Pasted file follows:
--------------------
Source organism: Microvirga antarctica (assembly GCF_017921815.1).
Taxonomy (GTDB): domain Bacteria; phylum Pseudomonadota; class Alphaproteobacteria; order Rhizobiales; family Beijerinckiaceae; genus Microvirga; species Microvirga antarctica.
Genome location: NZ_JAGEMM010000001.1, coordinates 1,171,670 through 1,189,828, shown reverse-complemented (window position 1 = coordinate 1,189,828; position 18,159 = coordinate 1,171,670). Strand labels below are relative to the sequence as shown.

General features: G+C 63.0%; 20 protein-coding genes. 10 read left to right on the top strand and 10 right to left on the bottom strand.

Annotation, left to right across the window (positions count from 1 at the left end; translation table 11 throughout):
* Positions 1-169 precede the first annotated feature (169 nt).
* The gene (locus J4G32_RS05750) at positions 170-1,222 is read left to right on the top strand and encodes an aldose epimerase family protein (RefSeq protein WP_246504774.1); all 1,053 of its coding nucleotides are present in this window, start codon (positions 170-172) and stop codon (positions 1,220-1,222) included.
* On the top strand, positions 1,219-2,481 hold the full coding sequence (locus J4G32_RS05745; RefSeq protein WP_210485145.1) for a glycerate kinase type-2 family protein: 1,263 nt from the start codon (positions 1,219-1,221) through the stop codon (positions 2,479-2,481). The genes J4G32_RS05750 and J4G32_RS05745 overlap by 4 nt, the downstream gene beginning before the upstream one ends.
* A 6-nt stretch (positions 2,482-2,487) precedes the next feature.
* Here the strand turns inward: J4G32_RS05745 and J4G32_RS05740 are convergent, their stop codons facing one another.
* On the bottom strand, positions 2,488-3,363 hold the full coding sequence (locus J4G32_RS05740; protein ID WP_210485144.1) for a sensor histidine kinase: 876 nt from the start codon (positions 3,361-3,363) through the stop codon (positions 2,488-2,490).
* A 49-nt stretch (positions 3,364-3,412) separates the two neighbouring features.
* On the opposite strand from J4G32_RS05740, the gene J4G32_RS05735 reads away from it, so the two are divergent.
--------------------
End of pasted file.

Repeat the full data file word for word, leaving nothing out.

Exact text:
Source organism: Microvirga antarctica (assembly GCF_017921815.1).
Taxonomy (GTDB): domain Bacteria; phylum Pseudomonadota; class Alphaproteobacteria; order Rhizobiales; family Beijerinckiaceae; genus Microvirga; species Microvirga antarctica.
Genome location: NZ_JAGEMM010000001.1, coordinates 1,171,670 through 1,189,828, shown reverse-complemented (window position 1 = coordinate 1,189,828; position 18,159 = coordinate 1,171,670). Strand labels below are relative to the sequence as shown.

General features: G+C 63.0%; 20 protein-coding genes. 10 read left to right on the top strand and 10 right to left on the bottom strand.

Annotation, left to right across the window (positions count from 1 at the left end; translation table 11 throughout):
* Positions 1-169 precede the first annotated feature (169 nt).
* The gene (locus J4G32_RS05750) at positions 170-1,222 is read left to right on the top strand and encodes an aldose epimerase family protein (RefSeq protein WP_246504774.1); all 1,053 of its coding nucleotides are present in this window, start codon (positions 170-172) and stop codon (positions 1,220-1,222) included.
* On the top strand, positions 1,219-2,481 hold the full coding sequence (locus J4G32_RS05745; RefSeq protein WP_210485145.1) for a glycerate kinase type-2 family protein: 1,263 nt from the start codon (positions 1,219-1,221) through the stop codon (positions 2,479-2,481). The genes J4G32_RS05750 and J4G32_RS05745 overlap by 4 nt, the downstream gene beginning before the upstream one ends.
* A 6-nt stretch (positions 2,482-2,487) precedes the next feature.
* Here the strand turns inward: J4G32_RS05745 and J4G32_RS05740 are convergent, their stop codons facing one another.
* On the bottom strand, positions 2,488-3,363 hold the full coding sequence (locus J4G32_RS05740; protein ID WP_210485144.1) for a sensor histidine kinase: 876 nt from the start codon (positions 3,361-3,363) through the stop codon (positions 2,488-2,490).
* A 49-nt stretch (positions 3,364-3,412) separates the two neighbouring features.
* On the opposite strand from J4G32_RS05740, the gene J4G32_RS05735 reads away from it, so the two are divergent.